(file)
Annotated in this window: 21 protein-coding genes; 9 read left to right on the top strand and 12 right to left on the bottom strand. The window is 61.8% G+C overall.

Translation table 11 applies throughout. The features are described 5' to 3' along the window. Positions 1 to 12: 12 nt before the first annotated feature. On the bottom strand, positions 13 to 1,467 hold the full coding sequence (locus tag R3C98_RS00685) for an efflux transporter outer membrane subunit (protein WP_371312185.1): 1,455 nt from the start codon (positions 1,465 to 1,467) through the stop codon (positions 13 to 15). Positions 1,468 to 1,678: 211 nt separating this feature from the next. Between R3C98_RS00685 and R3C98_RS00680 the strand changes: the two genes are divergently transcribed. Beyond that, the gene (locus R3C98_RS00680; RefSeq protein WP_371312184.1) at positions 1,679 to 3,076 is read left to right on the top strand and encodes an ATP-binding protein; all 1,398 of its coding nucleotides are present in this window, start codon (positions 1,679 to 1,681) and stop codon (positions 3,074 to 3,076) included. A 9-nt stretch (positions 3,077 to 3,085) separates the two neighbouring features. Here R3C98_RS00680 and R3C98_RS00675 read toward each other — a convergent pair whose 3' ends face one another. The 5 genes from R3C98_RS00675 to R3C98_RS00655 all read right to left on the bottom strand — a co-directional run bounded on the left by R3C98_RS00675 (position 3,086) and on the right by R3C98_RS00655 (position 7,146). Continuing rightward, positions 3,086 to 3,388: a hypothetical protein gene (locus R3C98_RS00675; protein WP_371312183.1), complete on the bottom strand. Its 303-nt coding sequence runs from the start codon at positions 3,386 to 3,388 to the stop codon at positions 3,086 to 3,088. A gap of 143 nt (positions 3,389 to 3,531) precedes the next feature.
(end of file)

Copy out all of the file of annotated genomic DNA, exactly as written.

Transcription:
Annotated in this window: 21 protein-coding genes; 9 read left to right on the top strand and 12 right to left on the bottom strand. The window is 61.8% G+C overall.

Translation table 11 applies throughout. The features are described 5' to 3' along the window. Positions 1 to 12: 12 nt before the first annotated feature. On the bottom strand, positions 13 to 1,467 hold the full coding sequence (locus tag R3C98_RS00685) for an efflux transporter outer membrane subunit (protein WP_371312185.1): 1,455 nt from the start codon (positions 1,465 to 1,467) through the stop codon (positions 13 to 15). Positions 1,468 to 1,678: 211 nt separating this feature from the next. Between R3C98_RS00685 and R3C98_RS00680 the strand changes: the two genes are divergently transcribed. Beyond that, the gene (locus R3C98_RS00680; RefSeq protein WP_371312184.1) at positions 1,679 to 3,076 is read left to right on the top strand and encodes an ATP-binding protein; all 1,398 of its coding nucleotides are present in this window, start codon (positions 1,679 to 1,681) and stop codon (positions 3,074 to 3,076) included. A 9-nt stretch (positions 3,077 to 3,085) separates the two neighbouring features. Here R3C98_RS00680 and R3C98_RS00675 read toward each other — a convergent pair whose 3' ends face one another. The 5 genes from R3C98_RS00675 to R3C98_RS00655 all read right to left on the bottom strand — a co-directional run bounded on the left by R3C98_RS00675 (position 3,086) and on the right by R3C98_RS00655 (position 7,146). Continuing rightward, positions 3,086 to 3,388: a hypothetical protein gene (locus R3C98_RS00675; protein WP_371312183.1), complete on the bottom strand. Its 303-nt coding sequence runs from the start codon at positions 3,386 to 3,388 to the stop codon at positions 3,086 to 3,088. A gap of 143 nt (positions 3,389 to 3,531) precedes the next feature.